Right after the line "Remember to let her under your skin" at about 2:56 of "Hey Jude," John shouts what appears to be "OH!" What he really says is "Got the wrongCHORD!" This is immediately followed by a clearly audible "Fucking hell." To repeat: you can clearly hear John Lennon say "Fucking hell" during the only version of The Beatles' most popular single. Hearing the F-word uncensored in a single in 2010 is rare. The Beatles pulled this off in 1968.
Just as the Kingsmen pulled it off a few years before - the drummer making a mistake and shouting "FUCK!" is clearly audible in "Louie Louie."
In the movie A Hard Day's Night, John gets asked what is his favourite thing. He then writes it down (although we don't see what he writes, Word of God states that he writes "tits").
Earlier in the film, John can be seen putting a Coca-Cola bottle to each of his nostrils and sniffing. Get it?
At numerous times during "She Loves You," the boys are actually singing, "She'd love to." Listen closely to the middle of the choruses: "She loves you, yeah, yeah, yeah./She'd love to, yeah, yeah, yeah."
(..."and you know that can't be bad.") *nudge* *nudge* *wink* *wink*
This in-joke is revisited at the end of "All You Need is Love," where the lyric is clearly "She loves you, yeah yeah yeah!/She'd love to, yeah yeah yeah!"
The lyrics to "Please Please Me" essentially mean "I went down on you, so why won't you go down on me?" (They deny this, though.)
As discussed on the Headscratchers page, the song is blatantly sexual yet there is absolutely nothing in the lyrics that narrows it down to the subject of oral sex.
Many songs are said to be about drugs: "Got To Get You Into My Life", "Happiness is a Warm Gun" ("I need a fix..."). McCartney has claimed that, after "I Want To Hold Your Hand," anything that looked like a drug reference probably was. The exception is, ironically enough, "Lucy in the Sky with Diamonds", which is a very long, but (except for the double entendre in "grows so incredibly high") totally non-drug-related, story.
"Dr. Robert" was about a real life acquaintance who was a doctor in both senses of the word at once.
Many songs about the mistreatment of women: "Run for Your Life" ("I'd rather see you dead, little girl, than to see you with another man") and "Norwegian Wood" (Infidelity and setting someone's furniture on fire). Then there's the "I used to be cruel to my woman, I beat her and kept her apart from the things that she loved" in "Getting Better," although at least this time it's depicted as a bad thing: "Man, I was mean / But I'm changing my scene / And I'm doing the best that I can..."
The word, "Tit" sung as a refrain of "Girl".
The same song also has a clear reference to the inhalation of marijuana in the chorus.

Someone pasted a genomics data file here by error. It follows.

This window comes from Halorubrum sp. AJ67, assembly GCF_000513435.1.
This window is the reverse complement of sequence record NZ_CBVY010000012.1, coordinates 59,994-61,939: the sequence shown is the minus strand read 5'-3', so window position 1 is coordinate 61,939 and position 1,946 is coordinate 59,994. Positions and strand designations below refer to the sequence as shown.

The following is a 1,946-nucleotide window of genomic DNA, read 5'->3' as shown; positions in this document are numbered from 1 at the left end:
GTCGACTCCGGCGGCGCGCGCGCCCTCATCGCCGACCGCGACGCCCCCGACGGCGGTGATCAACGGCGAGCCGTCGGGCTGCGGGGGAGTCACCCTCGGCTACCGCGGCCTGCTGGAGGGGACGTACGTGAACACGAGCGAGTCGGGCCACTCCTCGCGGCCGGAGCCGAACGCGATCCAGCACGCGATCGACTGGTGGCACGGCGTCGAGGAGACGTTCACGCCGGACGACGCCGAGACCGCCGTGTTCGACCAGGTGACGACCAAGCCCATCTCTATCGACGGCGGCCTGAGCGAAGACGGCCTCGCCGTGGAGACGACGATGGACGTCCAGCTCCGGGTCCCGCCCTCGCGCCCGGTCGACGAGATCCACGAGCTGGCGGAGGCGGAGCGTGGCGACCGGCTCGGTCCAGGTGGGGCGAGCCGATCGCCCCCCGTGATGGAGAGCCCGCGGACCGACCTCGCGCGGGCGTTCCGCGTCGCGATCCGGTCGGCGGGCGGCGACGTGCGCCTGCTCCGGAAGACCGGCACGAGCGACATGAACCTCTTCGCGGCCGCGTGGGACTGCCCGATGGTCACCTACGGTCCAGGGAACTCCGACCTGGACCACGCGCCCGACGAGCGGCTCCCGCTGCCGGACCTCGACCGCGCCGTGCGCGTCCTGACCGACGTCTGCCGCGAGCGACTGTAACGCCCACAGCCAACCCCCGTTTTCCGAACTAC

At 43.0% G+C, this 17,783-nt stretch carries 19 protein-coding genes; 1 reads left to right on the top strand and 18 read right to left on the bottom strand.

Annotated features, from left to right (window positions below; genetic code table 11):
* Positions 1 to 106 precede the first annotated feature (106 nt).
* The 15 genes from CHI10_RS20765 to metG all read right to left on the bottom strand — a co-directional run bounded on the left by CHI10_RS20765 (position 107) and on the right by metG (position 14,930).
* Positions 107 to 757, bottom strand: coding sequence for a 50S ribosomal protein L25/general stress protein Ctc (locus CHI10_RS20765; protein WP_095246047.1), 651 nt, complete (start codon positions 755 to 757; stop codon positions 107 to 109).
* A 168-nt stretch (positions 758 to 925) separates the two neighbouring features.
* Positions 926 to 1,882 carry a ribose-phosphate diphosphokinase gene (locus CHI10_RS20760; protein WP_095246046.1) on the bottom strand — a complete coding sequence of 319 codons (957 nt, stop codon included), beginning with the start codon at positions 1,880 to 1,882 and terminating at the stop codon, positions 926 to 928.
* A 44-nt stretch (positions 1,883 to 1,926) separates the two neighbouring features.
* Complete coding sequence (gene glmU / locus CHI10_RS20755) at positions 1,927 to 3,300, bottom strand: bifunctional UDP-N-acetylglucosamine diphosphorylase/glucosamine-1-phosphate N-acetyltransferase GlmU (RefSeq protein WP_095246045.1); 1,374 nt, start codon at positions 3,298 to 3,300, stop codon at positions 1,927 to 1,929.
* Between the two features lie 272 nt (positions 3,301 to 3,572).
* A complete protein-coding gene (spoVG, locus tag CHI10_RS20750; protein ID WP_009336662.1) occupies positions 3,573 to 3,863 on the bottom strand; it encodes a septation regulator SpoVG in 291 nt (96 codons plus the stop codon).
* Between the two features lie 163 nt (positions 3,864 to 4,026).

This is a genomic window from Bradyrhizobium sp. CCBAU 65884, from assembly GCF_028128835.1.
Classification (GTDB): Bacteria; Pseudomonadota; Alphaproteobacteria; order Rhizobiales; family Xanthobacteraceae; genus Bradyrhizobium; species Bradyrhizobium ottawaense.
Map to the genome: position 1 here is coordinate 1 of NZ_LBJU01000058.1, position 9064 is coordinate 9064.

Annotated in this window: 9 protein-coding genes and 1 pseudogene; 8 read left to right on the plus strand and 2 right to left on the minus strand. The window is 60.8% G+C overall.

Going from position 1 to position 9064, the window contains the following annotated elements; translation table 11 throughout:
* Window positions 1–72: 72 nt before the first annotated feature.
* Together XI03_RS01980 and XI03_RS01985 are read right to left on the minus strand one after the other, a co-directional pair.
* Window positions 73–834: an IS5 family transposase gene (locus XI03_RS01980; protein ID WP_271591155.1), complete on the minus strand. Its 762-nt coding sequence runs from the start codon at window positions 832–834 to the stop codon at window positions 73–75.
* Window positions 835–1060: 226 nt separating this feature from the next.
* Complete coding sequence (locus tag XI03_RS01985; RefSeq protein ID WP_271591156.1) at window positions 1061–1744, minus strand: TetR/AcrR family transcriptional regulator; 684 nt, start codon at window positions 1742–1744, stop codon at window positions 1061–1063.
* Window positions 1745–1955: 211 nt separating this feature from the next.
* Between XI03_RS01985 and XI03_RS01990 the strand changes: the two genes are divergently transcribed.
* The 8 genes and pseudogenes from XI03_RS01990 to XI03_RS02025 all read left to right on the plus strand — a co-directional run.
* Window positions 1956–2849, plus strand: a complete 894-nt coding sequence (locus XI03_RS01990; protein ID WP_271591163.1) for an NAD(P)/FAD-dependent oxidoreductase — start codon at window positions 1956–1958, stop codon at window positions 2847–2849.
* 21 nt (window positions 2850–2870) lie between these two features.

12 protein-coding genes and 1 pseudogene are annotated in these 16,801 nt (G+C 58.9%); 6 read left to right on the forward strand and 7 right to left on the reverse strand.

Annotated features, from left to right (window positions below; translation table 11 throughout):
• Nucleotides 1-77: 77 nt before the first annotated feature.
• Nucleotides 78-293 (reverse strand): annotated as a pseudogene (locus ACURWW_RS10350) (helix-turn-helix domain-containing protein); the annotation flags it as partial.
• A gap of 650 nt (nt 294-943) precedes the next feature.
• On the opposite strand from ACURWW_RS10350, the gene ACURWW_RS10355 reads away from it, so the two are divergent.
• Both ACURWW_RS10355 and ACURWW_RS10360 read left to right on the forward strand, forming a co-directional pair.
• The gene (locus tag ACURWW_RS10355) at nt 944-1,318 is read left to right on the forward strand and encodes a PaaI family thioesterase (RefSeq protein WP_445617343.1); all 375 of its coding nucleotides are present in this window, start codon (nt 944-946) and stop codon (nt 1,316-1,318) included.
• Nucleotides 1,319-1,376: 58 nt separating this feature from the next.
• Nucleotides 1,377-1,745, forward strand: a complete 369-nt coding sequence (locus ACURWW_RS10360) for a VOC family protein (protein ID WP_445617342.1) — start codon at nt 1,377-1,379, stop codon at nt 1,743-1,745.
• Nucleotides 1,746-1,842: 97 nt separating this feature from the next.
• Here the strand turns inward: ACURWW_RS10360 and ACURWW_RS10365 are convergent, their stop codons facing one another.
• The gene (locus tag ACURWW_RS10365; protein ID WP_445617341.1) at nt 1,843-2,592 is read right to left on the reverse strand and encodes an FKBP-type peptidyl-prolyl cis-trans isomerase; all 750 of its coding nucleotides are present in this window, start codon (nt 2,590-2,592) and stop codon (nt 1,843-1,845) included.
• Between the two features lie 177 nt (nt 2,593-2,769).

"Day Tripper". You can't really blame Time magazine for thinking it was about a prostitute:
"She's a big teaser She took me half the way there"
"Tried to please her But she only played one night stands".
Allegedly, the original written lyric was the unusable "She's a prick teaser!"
Then you've got "Boy, you've been a naughty girl, you let your knickers down" from "I Am the Walrus".
And the line just before it, "pornographic priestess".
Also, Oompah, oompah, stick it up your jumper! and Everybody's got one! chanted simultaneously at the end of the song.
By the time Paul came up with "Why Don't We Do It In The Road?" the radar had apparently given up.
Did anyone else think that "Any Time At All" was about booty calls?
Many people caught that. Evangelical Christians were scandalized. They caught most of the other references on this page, too, and wrote outraged screeds about them.
"But when you talk about destruction, don't you know you can count me out... In..." from Revolution #1. When asked about this in the film "Imagine" John said the addition of "in" was him keeping his options open in case he ever changed his mind. Yet when the electric version came out as a single John had apparently settled on "out" because the tacked-on "in" is absent in that particular recording.
What about Joan, who spent "late nights all alone with a test tube"?
Joan was quizzical.
"All Together Now." Quite possibly the only children's song that talks about sex... but not explicitly.
One, two, three, four Can I have a little more? Five, six, seven, eight, nine, ten, I love you. A, B, C, D Can I bring my friend to tea? E, F, G, H, I, J, I love you. .... Black, white, green, red Can I take my friend to bed? Pink, brown, yellow, orange and blue, I love you.